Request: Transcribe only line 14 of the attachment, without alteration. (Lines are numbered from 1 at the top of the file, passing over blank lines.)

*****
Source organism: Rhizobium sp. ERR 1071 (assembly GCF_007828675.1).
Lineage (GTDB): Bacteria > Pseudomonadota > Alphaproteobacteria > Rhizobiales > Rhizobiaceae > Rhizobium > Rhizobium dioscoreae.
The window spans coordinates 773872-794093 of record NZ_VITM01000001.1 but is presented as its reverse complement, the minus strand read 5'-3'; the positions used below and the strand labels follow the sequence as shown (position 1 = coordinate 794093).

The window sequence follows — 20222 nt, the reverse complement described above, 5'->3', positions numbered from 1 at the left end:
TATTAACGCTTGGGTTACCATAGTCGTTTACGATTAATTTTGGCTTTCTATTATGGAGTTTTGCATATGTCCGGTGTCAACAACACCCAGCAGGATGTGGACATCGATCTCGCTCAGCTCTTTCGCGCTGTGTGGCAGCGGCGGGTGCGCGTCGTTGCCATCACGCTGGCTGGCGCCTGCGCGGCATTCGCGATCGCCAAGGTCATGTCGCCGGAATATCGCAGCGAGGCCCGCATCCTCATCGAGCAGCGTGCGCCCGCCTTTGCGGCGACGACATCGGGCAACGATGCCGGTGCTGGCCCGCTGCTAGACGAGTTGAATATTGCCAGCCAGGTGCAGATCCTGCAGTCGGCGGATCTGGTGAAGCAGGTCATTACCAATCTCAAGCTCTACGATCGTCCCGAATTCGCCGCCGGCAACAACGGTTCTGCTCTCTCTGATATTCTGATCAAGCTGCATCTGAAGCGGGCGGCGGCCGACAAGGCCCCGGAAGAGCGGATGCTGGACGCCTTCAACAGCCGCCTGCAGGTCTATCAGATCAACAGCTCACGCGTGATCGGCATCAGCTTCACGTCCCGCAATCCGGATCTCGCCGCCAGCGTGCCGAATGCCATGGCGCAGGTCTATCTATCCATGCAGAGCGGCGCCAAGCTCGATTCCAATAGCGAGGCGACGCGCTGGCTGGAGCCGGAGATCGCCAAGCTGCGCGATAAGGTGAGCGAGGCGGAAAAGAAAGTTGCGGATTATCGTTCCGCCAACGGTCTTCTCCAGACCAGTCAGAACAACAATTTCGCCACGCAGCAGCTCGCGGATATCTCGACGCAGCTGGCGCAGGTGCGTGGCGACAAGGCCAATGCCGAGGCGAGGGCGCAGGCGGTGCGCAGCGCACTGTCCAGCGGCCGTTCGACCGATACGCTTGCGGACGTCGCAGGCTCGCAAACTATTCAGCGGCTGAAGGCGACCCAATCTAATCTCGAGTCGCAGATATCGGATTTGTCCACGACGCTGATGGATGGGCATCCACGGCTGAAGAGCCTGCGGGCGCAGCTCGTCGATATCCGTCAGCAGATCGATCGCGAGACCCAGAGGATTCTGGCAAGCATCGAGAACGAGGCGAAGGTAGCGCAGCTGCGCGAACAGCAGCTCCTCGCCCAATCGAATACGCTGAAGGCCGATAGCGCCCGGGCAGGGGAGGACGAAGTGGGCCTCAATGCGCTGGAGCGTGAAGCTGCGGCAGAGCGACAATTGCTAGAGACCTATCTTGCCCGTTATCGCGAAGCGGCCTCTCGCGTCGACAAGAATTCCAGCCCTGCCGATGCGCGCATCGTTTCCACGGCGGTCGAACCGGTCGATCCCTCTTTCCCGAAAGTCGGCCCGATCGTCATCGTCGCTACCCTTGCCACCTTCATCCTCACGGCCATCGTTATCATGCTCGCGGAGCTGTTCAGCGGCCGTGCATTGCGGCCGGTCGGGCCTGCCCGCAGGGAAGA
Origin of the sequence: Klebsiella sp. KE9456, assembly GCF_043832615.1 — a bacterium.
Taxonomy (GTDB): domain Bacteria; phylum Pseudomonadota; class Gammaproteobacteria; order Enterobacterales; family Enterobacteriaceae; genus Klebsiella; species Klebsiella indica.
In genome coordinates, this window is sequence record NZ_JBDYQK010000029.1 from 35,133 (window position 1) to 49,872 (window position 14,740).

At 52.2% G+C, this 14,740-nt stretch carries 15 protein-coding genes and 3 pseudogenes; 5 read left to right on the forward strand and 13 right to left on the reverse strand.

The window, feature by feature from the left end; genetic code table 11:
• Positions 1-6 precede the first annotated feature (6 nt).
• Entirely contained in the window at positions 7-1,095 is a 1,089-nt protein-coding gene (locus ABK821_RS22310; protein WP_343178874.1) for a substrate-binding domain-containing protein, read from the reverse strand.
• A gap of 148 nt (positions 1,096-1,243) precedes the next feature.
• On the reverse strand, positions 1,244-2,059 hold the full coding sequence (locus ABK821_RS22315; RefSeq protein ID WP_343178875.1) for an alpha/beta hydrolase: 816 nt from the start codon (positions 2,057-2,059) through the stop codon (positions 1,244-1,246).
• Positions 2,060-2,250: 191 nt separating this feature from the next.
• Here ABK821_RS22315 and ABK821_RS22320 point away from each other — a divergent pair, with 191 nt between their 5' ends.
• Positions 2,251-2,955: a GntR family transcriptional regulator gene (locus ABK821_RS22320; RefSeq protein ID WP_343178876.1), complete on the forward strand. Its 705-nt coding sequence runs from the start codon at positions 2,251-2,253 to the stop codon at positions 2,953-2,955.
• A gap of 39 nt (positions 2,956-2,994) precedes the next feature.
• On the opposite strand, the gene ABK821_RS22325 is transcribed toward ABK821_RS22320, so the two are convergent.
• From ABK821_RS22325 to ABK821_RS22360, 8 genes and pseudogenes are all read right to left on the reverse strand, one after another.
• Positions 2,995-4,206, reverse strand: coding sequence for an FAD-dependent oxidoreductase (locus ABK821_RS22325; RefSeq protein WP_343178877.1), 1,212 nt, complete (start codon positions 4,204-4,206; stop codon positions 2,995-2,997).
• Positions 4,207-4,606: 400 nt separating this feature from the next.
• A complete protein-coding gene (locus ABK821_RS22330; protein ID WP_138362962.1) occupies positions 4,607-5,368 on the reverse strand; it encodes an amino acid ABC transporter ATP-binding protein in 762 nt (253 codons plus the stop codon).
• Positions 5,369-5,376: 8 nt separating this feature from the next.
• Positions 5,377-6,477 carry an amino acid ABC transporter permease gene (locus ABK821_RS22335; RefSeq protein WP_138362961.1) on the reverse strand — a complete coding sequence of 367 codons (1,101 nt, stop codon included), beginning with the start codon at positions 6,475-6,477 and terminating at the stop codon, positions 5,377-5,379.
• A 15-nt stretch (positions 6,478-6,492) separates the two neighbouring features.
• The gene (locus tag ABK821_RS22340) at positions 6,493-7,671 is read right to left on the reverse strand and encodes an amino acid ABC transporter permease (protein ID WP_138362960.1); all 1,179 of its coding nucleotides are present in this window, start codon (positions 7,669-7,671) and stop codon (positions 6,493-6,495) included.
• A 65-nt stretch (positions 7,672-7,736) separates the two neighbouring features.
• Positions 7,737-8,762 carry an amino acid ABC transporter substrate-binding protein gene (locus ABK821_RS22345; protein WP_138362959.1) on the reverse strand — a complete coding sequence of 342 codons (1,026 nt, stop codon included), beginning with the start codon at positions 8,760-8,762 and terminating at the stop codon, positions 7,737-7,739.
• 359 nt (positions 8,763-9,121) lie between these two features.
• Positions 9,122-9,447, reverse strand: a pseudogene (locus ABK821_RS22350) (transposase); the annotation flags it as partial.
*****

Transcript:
• On the reverse strand, positions 1,244-2,059 hold the full coding sequence (locus ABK821_RS22315; RefSeq protein ID WP_343178875.1) for an alpha/beta hydrolase: 816 nt from the start codon (positions 2,057-2,059) through the stop codon (positions 1,244-1,246).